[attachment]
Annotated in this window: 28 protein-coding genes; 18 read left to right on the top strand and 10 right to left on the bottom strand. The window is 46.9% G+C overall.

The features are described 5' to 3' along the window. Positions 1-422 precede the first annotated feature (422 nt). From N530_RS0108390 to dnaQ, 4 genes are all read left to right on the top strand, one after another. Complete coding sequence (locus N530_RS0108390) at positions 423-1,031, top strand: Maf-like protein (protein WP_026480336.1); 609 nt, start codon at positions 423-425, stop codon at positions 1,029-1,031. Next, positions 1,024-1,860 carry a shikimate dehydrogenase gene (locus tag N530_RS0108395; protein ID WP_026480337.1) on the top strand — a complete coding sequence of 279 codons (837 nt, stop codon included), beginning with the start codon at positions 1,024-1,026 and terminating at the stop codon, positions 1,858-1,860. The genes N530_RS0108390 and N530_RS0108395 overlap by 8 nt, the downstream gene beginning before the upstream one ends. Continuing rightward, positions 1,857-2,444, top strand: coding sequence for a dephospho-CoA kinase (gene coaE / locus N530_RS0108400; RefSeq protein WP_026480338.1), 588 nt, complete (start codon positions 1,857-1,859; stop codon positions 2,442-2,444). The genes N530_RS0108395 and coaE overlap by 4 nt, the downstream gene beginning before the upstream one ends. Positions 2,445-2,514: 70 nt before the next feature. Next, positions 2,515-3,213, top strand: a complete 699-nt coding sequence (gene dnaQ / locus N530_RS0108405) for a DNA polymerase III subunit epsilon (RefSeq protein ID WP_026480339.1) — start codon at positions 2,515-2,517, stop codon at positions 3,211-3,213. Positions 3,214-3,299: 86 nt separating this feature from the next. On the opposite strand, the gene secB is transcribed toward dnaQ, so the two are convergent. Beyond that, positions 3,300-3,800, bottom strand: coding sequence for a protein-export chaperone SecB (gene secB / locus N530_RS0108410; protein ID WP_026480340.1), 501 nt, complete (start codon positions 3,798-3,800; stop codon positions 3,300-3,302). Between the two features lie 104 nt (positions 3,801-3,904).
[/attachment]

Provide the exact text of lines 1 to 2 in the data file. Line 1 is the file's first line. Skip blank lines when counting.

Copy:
Annotated in this window: 28 protein-coding genes; 18 read left to right on the top strand and 10 right to left on the bottom strand. The window is 46.9% G+C overall.

The features are described 5' to 3' along the window. Positions 1-422 precede the first annotated feature (422 nt). From N530_RS0108390 to dnaQ, 4 genes are all read left to right on the top strand, one after another. Complete coding sequence (locus N530_RS0108390) at positions 423-1,031, top strand: Maf-like protein (protein WP_026480336.1); 609 nt, start codon at positions 423-425, stop codon at positions 1,029-1,031. Next, positions 1,024-1,860 carry a shikimate dehydrogenase gene (locus tag N530_RS0108395; protein ID WP_026480337.1) on the top strand — a complete coding sequence of 279 codons (837 nt, stop codon included), beginning with the start codon at positions 1,024-1,026 and terminating at the stop codon, positions 1,858-1,860. The genes N530_RS0108390 and N530_RS0108395 overlap by 8 nt, the downstream gene beginning before the upstream one ends. Continuing rightward, positions 1,857-2,444, top strand: coding sequence for a dephospho-CoA kinase (gene coaE / locus N530_RS0108400; RefSeq protein WP_026480338.1), 588 nt, complete (start codon positions 1,857-1,859; stop codon positions 2,442-2,444). The genes N530_RS0108395 and coaE overlap by 4 nt, the downstream gene beginning before the upstream one ends. Positions 2,445-2,514: 70 nt before the next feature. Next, positions 2,515-3,213, top strand: a complete 699-nt coding sequence (gene dnaQ / locus N530_RS0108405) for a DNA polymerase III subunit epsilon (RefSeq protein ID WP_026480339.1) — start codon at positions 2,515-2,517, stop codon at positions 3,211-3,213. Positions 3,214-3,299: 86 nt separating this feature from the next. On the opposite strand, the gene secB is transcribed toward dnaQ, so the two are convergent. Beyond that, positions 3,300-3,800, bottom strand: coding sequence for a protein-export chaperone SecB (gene secB / locus N530_RS0108410; protein ID WP_026480340.1), 501 nt, complete (start codon positions 3,798-3,800; stop codon positions 3,300-3,302). Between the two features lie 104 nt (positions 3,801-3,904).